National Bureau of Investigation-7 regional director, Lawyer Renan Oliva. (Photo from Gregy Magdadaro's FB page)

CEBU CITY – The National Bureau of Investigation (NBI)-Region 7 (Central Visayas) on Tuesday issued a stern warning to the public to avoid transacting with fixers in obtaining government documents to avoid being victimized by falsifiers.

Lawyer Renan Oliva, NBI-7 regional director, issued the warning as he announced the arrest on Friday of a 23-year-old woman from Lagtang, Talisay City for falsifying government documents she submitted to the US Embassy in Manila for her visa application.

Oliva said the woman used the identity of her friend in obtaining three documents – a Philippine passport issued by the Department of Foreign Affairs, driver’s license issued by the Land Transportation Office, and the clearance issued by the NBI itself.

“This case was initiated by request for investigation last March 2021 by the Department of State, through the US Embassy in Manila. They requested for an investigation based on documents that was in possession of one US visa applicant who applied for an employment visa in the US Embassy,” Oliva said in a press briefing.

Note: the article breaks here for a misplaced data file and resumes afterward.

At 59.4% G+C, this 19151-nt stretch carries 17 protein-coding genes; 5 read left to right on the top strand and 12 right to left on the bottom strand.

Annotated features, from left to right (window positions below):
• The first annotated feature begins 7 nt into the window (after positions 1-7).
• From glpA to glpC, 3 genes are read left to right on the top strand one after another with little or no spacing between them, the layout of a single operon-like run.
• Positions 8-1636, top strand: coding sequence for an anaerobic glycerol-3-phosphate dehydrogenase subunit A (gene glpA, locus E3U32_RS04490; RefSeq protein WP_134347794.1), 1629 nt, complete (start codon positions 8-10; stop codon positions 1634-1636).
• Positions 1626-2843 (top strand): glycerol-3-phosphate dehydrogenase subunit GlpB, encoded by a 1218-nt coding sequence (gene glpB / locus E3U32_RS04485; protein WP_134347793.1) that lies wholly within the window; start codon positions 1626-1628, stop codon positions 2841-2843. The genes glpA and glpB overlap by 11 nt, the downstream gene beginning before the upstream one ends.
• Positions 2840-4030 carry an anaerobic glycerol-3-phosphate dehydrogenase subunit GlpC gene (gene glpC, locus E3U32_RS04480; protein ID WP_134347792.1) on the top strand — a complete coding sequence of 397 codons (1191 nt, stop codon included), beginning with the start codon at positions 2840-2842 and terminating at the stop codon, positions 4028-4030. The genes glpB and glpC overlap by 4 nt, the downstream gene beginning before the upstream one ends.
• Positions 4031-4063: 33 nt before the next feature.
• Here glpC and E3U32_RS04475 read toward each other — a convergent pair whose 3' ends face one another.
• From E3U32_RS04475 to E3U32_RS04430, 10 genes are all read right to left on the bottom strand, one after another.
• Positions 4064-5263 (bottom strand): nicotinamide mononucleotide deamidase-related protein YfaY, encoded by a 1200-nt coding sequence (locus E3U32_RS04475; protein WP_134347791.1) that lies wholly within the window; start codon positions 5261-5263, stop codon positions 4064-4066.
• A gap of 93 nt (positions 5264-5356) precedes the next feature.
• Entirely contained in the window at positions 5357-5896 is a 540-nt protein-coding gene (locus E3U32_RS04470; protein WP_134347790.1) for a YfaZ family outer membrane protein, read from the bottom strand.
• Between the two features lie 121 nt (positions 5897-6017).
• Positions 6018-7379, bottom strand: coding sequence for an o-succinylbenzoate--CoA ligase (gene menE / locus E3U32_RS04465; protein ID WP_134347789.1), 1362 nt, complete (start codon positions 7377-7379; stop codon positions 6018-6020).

He said both parents of the woman who usurped an identity and the true owner of the identity being used by the suspect are acquaintances and are working in the US.

Investigation showed the suspect approached the parents of her friend in Barili and asked for their permission to use her friend’s identity in applying for US visa. 

Oliva said the parents denied such request, knowing the criminal liability of such practice.

He said the suspect who is now detained at the NBI holding cell is facing charges in violation of Republic Act (RA) 8239 or the Philippine Passport Act of 1996 for securing passport using false statements and Article 172 in relation to Article 171 of RA 3815 or the Revised Penal Code for falsification of public documents by a private individual and use of such falsified documents.

The suspect will also be charged with  the violation of RA 10175 or the Cybercrime Prevention Act of 2012.

“As you can see, the documents are there, they are legitimate documents issued by government agencies concerned. However, they are false documents in the sense that the data containing therein does not belong to the real person but to another person,” Oliva said.

He said government agencies that are issuing documents to the public are actively pursuing people who attempt to falsify their documents. (PNA)